The toppling of the statue of the slave trader Edward Colston on Sunday afternoon in Bristol echoes a long-running and searing debate in America about race, symbols and statues.
All across the American South, anti-racism activists have demanded the removal of the symbols of slavery and the Confederacy.
The difference in this case is that in Bristol it was protesters who toppled the statue. In America, it is the authorities themselves who are removing the symbols of an anguished past, under public pressure.
Just this week, amid the protests surrounding the death of George Floyd, the Governor of Virginia agreed to remove a towering statue of the Confederate General Robert E Lee, which currently sits in the heart of Richmond.
The Governor has now said Virginia will no longer tolerate a "false version of history."
The debate about the racist resonance of many American statues has been simmering for decades.
But it emerged into the headlines - and America’s consciousness - in August 2017 when neo-Nazis and white supremacists marched in Charlottesville, Virginia.
That march was to protest at the removal of another General Lee statue and it led to violent clashes and prompted one of the most controversial interventions of the Trump presidency, when he said that the protests saw "very fine people on both sides."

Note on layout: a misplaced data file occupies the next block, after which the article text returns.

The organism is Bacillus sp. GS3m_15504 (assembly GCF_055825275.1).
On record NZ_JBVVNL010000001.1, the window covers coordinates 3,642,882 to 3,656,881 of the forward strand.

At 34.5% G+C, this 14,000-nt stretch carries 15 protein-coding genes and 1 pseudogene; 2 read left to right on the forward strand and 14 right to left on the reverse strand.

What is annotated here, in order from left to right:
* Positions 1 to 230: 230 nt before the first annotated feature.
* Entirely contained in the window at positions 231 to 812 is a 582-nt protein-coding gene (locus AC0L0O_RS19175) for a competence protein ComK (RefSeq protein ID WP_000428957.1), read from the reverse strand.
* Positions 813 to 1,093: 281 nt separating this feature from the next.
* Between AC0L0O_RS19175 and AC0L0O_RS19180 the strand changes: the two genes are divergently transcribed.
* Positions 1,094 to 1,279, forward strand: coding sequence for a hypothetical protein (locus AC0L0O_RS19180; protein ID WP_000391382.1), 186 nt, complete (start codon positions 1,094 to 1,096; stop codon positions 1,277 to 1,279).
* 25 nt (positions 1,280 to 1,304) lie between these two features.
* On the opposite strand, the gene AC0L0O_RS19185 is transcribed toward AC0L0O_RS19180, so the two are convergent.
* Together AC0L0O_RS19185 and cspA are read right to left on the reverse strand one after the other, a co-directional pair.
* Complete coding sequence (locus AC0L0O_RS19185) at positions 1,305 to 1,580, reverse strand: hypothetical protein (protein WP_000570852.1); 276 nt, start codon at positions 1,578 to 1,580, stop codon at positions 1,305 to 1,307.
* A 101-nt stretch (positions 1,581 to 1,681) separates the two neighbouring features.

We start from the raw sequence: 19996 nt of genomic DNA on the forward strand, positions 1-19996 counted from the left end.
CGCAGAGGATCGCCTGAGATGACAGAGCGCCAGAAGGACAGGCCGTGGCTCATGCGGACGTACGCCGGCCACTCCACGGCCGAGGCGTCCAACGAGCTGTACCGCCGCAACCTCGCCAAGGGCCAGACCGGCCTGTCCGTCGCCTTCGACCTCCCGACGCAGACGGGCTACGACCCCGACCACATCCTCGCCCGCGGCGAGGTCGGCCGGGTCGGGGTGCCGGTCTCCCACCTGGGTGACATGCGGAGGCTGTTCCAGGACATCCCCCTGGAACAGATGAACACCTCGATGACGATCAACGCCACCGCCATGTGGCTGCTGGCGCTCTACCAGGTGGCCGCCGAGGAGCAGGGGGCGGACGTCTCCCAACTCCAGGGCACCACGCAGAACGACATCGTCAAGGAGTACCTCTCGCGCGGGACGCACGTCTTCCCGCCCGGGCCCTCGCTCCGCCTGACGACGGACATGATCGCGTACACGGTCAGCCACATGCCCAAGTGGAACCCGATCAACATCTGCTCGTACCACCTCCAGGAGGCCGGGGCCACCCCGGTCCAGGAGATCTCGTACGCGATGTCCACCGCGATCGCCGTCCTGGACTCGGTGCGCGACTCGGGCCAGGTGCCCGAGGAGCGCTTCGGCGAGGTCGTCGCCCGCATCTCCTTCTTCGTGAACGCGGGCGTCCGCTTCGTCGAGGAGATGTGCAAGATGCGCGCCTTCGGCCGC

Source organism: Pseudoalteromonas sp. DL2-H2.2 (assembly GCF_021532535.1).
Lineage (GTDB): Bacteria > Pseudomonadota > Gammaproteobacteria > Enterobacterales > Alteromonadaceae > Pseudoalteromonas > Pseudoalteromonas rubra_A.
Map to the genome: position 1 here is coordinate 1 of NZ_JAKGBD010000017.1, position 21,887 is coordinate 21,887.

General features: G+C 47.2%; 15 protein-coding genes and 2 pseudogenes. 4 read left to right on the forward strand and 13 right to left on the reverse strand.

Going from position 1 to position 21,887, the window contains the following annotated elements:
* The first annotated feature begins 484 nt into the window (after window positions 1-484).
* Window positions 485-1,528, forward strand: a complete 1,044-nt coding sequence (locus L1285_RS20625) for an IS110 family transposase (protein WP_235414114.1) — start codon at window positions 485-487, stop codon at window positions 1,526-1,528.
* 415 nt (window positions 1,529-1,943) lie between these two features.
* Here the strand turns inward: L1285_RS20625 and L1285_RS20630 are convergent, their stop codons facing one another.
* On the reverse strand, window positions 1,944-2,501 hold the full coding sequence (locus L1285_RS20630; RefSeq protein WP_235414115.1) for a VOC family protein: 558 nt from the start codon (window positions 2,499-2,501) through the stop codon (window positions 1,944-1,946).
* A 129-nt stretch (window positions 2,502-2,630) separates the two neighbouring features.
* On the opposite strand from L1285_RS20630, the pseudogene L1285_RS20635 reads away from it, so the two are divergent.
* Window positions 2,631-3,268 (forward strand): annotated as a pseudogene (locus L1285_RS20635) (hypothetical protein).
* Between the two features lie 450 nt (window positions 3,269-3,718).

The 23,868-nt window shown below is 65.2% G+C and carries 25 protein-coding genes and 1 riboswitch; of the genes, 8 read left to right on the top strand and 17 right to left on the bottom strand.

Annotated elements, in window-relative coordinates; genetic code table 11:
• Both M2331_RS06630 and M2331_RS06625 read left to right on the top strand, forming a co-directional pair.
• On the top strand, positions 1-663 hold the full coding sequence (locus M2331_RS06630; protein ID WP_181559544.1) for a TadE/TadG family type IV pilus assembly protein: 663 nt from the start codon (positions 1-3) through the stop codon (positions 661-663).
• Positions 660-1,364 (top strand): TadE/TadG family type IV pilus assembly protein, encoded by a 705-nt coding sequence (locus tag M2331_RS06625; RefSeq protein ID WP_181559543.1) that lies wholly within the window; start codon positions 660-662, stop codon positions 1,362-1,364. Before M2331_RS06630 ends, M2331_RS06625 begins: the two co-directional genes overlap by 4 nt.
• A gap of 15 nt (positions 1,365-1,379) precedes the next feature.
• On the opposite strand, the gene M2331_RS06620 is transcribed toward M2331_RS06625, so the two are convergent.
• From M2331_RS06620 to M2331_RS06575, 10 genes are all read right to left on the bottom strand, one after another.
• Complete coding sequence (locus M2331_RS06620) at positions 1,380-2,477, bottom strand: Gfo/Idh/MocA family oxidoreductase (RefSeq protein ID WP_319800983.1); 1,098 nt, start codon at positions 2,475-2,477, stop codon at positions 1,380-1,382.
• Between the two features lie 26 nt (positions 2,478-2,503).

President Trump's expression of moral equivalency between anti-racism protesters and white supremacists led to widespread outrage.
The Confederate battle flag has been another particularly bitter contest between those who believe it is a celebration of slavery and racism and those who insist it speaks to their legitimate heritage as southerners.
The arguments about statues - whether it's Cecil Rhodes in Oxford or Edward Colston in Bristol or General Lee in the American South - is destined to be a continuing flashpoint.
Both Britain and America are currently looking long and hard in the mirror.
That reckoning with their troubled racial history - and how it's represented in statues and symbols - was always going to be a part of a painful trans-Atlantic debate.